One of the most decorated pilots in United States history, MICHAEL SMITH, was the pilot of the space shuttle Challenger. He was killed along with the other members of his crew in the tragic explosion of the rocket just seventy-three seconds into its flight on January 28, 1986. Smith was forty years old at his death. In his youth he played in the Little League program with the Beaufort, North Carolina, Elks. As an adult he often commented on how the lessons he learned in Little League, lessons involving discipline and leadership, helped him in later life. Charlie Hassell, his coach back then, remembers the curly-haired boy: "The thing that sticks out in my mind about Michael is his determination. In everything he did, he was a leader. If we would have had a team captain, undoubtedly it would have been Michael...but he never had any aspiration to play pro ball...Al1 that young man ever wanted to do was fly."
Fans everywhere know only too well how expert STEPHEN KING, who has authored so many "suspense novels" it is just plain scary, has become at the subtle art of intertwining intriguing plots and complex character traits to keep the reader in a state of lasting suspense. When the topic shifts from horror to baseball, Stephen King resembles Rockwell more than Hitchcock. Not all baseball fans have experienced, but all can appreciate, the emotions this talented wordsmith can evoke, or the vivid images he inspires his readers to imagine when talking about Little League Baseball.
For example in 1994 Stephen King wrote about Little League...
"In this world, dreams are still clear (if sometimes grimy), often they are round and held with the fingers over the seams."
"The game is still allowed to make them happy, in other words. 'These are the faces of children who have not yet been told that the dream is usually just on loan, there to be looked at and lived in and enjoyed only for a short, dust-golden time."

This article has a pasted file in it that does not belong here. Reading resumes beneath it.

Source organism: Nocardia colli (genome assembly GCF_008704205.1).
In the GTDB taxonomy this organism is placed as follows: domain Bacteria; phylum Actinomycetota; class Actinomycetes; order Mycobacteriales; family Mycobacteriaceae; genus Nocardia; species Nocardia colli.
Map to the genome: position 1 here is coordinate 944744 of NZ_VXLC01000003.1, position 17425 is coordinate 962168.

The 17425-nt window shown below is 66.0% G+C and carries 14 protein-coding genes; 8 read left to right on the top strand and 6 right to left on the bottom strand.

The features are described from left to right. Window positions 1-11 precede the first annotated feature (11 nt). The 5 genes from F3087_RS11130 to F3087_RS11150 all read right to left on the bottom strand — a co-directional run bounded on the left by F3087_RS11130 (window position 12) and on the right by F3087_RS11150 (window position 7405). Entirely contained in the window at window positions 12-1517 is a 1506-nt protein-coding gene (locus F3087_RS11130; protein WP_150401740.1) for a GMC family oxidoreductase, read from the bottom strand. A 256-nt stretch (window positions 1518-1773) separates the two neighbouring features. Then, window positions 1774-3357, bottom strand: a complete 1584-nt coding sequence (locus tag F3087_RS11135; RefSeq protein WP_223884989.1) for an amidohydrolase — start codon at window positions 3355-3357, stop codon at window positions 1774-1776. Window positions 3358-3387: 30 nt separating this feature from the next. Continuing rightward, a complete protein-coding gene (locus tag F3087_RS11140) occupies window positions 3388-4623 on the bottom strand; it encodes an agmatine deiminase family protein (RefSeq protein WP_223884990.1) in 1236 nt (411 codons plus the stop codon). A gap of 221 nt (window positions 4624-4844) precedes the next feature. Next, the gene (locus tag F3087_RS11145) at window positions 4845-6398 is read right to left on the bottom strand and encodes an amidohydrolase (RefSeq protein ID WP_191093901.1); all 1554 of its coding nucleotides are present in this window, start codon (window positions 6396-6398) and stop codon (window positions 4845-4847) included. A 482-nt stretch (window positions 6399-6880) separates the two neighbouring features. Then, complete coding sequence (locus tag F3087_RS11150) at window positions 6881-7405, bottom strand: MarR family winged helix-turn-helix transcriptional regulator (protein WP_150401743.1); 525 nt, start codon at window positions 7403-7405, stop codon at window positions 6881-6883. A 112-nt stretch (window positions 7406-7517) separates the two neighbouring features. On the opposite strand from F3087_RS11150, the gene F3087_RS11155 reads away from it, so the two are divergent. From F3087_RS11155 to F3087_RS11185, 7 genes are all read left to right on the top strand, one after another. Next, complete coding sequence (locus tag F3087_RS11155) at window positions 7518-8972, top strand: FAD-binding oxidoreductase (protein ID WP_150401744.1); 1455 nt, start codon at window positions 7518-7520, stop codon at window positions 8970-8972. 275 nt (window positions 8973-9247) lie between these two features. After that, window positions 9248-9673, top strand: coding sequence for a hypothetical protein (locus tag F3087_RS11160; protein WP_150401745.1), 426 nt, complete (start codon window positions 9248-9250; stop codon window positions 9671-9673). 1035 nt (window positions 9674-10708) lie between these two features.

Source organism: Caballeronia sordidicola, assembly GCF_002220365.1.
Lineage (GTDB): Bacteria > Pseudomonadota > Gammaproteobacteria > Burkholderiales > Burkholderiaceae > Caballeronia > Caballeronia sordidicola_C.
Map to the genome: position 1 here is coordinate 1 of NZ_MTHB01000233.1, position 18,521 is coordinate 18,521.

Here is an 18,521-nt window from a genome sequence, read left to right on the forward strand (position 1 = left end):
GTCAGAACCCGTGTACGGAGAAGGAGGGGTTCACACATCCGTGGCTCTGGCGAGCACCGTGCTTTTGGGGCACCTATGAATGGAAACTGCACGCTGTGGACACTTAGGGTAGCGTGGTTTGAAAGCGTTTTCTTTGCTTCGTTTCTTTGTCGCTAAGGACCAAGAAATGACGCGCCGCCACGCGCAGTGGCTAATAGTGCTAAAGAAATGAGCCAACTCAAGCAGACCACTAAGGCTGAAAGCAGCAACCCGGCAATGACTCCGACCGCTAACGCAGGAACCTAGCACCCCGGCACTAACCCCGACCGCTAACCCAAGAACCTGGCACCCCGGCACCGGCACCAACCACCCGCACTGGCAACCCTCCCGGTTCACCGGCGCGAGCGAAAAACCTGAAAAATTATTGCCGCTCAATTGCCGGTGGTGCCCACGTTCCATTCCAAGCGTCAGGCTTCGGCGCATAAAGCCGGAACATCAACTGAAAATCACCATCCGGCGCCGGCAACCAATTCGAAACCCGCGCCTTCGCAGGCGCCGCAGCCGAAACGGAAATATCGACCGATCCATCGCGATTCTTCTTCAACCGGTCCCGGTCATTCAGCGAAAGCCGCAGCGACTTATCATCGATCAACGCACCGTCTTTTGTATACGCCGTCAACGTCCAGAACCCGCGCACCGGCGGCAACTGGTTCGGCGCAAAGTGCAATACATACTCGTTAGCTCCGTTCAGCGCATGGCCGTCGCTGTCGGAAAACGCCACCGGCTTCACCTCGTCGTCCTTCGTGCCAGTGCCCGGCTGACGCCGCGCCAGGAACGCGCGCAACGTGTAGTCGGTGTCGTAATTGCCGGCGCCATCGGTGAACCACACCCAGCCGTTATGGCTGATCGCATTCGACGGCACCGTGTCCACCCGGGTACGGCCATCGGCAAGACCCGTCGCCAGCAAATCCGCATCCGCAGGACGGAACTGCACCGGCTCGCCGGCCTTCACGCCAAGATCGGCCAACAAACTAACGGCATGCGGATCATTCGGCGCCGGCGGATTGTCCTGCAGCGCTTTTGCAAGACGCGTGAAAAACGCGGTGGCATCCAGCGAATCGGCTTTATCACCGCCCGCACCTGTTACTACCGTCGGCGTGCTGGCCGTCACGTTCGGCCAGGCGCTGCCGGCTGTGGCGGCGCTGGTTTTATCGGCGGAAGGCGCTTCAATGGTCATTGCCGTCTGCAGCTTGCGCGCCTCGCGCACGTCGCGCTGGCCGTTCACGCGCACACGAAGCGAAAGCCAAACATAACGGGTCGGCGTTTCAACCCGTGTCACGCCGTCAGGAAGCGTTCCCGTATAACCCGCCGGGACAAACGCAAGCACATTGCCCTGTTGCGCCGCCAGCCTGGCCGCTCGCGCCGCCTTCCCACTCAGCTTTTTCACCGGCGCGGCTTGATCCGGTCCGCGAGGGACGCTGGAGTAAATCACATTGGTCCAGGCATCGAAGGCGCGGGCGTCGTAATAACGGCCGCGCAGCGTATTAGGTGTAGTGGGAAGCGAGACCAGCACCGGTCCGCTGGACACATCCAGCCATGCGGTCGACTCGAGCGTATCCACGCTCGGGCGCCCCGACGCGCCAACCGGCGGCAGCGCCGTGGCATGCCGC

'- the years when you come back from the field, sit on the back step and pour the sand out of your sneakers before going in barefoot to eat your supper."
"This is an age when it's still O.K. to cry if you strike out to end the game or to scream deliriously if you drive one over the centerfielder's head to get your first hit of the season after striking out 14 times ..."
"These are fields where little sisters are still tolerated and where excellence is hoped for and appreciated but never expected. It is a magic place because it is one of the few where adult organization and childhood play are still in balance."
KAREEM ABDUL-JABBAR is a former Little Leaguer who went on to become a legendary figure in NBA. He was known as Lew Alcindor and he lived and played in New York City.
"I remember being presented with our league's sportsmanship award when I was twelve years old. That was a big thrill. Little League is a great organisation. I'm proud to have been a part of it." he says. However, according to Kareem, his team never won the big game. They always lost the league championship by one run. "As a competitor, I was always embarrased that we never won the big game. But I'll always remember those outstanding times."
composed by Stas Wnukowski